Before SCHNACKENBERG, CASTLE, and KILEY, Circuit Judges.
KILEY, Circuit Judge. This diversity personal injury case is a companion of Perry George v. United States, No. 13258, being filed simultaneously. Judgement in this action on Count I of the complaint was against American Airlines, Inc. for $12,000 after trial, without a jury, of liability and damages separately. Defendant airline has appealed.
Perry George was a passenger in one of defendant's DC-7 planes en route from Chicago to St. Louis on the morning of June 9, 1958. Near St. Louis the plane was flying about 310 miles per hour at an altitude of 5,000 feet on a prescribed "oneway airway" ten miles wide. Suddenly the pilot observed the approach of a United States C-47 military plane one-half or one-quarter mile away. The planes were on a "collision course," i.e., had both continued at the same altitude and direction, they would have collided. Defendant's pilot quickly, without warning to the passengers, pushed his plane into a 500 foot dive and, passing under the military plane, lifted his plane to its prescribed course. In the sudden dive, George was thrown from his seat and injured.
Defendant challenges only the trial court's findings of its liability. It claims these findings were based on irrelevant, improper evidence, and that the relevant evidence does not support the findings.
Defendant first argues that there is no finding that it was negligent as charged. True, there is no express finding that it was guilty of negligence. However, there are findings that defendant's airplane, "without warning of any kind," dived about 500 feet; that the flight of defendant's plane was in a southwesterly, and the military plane in a northwesterly, direction; that a collision would have resulted had not defendant's plane rapidly dived the 500 feet; and that the weather was "clear and fair" and visibility was "at least ten miles." These findings lead to Finding No. 8:
In the Conclusions of Law, defendant was found guilty of negligence proximately causing the injuries to George.
Resolving any ambiguities in favor of the judgment, Snorgrass v. Sears, Roebuck & Co., 275 F.2d 691 (7th Cir. 1960); Hill v. Gregory, 241 F.2d 612 (7th Cir. 1957); Hanock v. Eck, 183 F.2d 632 (7th Cir. 1950), we read the prior findings of fact into the ultimate finding of fact is Finding No. 8. There we see a plainly implied finding of unreasonable conduct in failing to maintain a proper lookout. We decide, therefore, on this first point, that the trial court found the defendant guilty of negligence.
The second question is whether the following relevant facts support the findings: The captain of defendant's plane was in the left-hand seat, and his co-pilot, flying the plane at this time, in the right-hand seat. The flight engineer was between, and a little behind them. The windshield across the front of the cab extended in an are of 180 degrees. The military plane was approaching at about 45 degrees to the left front of defendant's plane.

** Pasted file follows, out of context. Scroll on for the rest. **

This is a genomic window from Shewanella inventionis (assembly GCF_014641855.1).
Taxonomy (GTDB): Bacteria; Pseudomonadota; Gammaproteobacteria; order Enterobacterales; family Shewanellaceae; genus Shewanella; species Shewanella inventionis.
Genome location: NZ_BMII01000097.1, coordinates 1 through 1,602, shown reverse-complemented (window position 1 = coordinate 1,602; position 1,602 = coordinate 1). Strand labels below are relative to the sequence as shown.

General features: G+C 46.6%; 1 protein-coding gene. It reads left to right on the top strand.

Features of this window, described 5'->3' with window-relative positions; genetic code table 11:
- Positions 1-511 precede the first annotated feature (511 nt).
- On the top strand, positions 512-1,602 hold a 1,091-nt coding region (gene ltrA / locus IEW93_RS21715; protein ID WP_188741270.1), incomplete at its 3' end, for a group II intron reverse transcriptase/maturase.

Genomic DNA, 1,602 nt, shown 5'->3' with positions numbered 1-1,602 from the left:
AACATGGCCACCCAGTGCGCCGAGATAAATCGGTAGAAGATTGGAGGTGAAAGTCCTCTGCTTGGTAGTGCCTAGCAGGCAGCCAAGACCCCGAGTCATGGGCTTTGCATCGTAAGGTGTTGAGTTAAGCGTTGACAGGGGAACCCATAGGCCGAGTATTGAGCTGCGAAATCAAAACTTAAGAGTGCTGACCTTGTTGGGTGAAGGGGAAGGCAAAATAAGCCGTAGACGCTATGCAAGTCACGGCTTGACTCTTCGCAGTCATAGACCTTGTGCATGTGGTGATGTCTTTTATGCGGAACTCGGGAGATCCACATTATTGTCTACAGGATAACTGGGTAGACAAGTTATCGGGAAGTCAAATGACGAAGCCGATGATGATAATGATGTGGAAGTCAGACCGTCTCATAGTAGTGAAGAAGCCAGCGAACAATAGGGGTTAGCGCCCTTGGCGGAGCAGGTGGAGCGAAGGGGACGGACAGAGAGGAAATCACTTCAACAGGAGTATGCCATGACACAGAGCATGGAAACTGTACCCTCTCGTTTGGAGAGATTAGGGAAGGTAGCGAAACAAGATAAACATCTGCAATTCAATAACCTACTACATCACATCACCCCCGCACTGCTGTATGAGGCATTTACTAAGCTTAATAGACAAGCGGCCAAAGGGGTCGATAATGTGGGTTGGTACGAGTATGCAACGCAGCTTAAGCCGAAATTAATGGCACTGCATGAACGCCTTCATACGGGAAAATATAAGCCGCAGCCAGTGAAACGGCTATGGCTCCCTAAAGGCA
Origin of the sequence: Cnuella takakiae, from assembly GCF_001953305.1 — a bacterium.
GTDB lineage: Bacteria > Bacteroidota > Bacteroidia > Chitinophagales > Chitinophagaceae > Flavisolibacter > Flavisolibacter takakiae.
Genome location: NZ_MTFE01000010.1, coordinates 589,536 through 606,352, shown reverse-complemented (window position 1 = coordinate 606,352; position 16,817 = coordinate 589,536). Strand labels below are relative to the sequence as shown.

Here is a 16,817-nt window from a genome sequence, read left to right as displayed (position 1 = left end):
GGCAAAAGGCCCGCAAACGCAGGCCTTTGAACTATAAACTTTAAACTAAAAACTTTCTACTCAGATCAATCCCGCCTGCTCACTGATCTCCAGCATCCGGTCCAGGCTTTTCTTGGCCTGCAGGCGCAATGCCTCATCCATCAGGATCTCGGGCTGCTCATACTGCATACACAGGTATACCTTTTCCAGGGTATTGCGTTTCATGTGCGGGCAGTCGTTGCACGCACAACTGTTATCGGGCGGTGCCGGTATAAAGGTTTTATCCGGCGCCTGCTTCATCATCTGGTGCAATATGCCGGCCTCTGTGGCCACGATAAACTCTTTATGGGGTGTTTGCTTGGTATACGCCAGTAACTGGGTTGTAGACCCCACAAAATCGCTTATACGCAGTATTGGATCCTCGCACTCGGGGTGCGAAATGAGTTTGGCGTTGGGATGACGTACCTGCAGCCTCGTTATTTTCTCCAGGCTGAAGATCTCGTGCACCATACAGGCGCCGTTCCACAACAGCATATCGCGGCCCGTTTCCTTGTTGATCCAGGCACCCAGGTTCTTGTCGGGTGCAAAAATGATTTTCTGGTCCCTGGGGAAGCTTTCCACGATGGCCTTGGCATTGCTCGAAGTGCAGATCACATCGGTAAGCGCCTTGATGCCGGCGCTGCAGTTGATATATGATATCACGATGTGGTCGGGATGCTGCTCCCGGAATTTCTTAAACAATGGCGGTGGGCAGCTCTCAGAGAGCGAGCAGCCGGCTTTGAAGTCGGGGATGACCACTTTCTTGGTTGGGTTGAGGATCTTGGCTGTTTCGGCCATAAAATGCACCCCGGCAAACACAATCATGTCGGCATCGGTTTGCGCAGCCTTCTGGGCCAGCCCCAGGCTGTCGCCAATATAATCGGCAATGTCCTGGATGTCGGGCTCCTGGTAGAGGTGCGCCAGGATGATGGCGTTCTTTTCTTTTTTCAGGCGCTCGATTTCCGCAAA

Defendant's crew, expecting other aircraft in that "high-density area," had the duty to maintain a lookout, although that burden principally rested on the engineer and captain at the time. The crew had seen "Air Force planes" in that vicinity on previous trips, and the captain knew that Scott Air Force Base was nearby. Visibility was unlimited, and the captain "looked out" his side of the windshield for other aircraft at intervals of twenty or thirty seconds.
Just before sighting the military plane. the captain was attempting to contact St. Louis by radio, and therefore was not in a position to see the approaching aircraft. When he did see the plane, it was about one-quarter mile, or "about five seconds," away. The co-pilot did not see the other plane until after the pilot took "evasive action." If the captain had seen the military plane five miles away, the "near miss" would not have occurred. The co-pilot and the engineer had the same view as the captain did. Neither one of them gave a warning.
There is further evidence: The military plane had been on a "heading of west" about 130 miles per hour, and had not made any turn for five minutes. In that interval it would cover "seven to ten" miles. If the military plane was five miles away, the paths of the two planes would not have crossed for nearly a minute.
We think all of this evidence shows that the court's finding of negligence for failure to maintain a proper lookout is not "clearly erroneous." Assuming, without deciding, that the defendant's employees acted prudently in the emergency, there was still no necessity for the trial judge to find for defendant if the judge thought that its employees had created the emergency. There was evidence to sustain the finding that had defendant's employees maintained a proper lookout, the military plane would have been observed in time to have avoided the sudden dive resulting in the injuries to George.
We need not consider whether the "evasive action" could have been performed in a shallower dive. This was not the trial court's basis for finding negligence. Neither do we consider the irrelevant finding concerning the settlement of a separate action arising from the same "near miss" incident. The trial court's statements about it were made in June, 1960. We cannot assume this irrelevant fact ...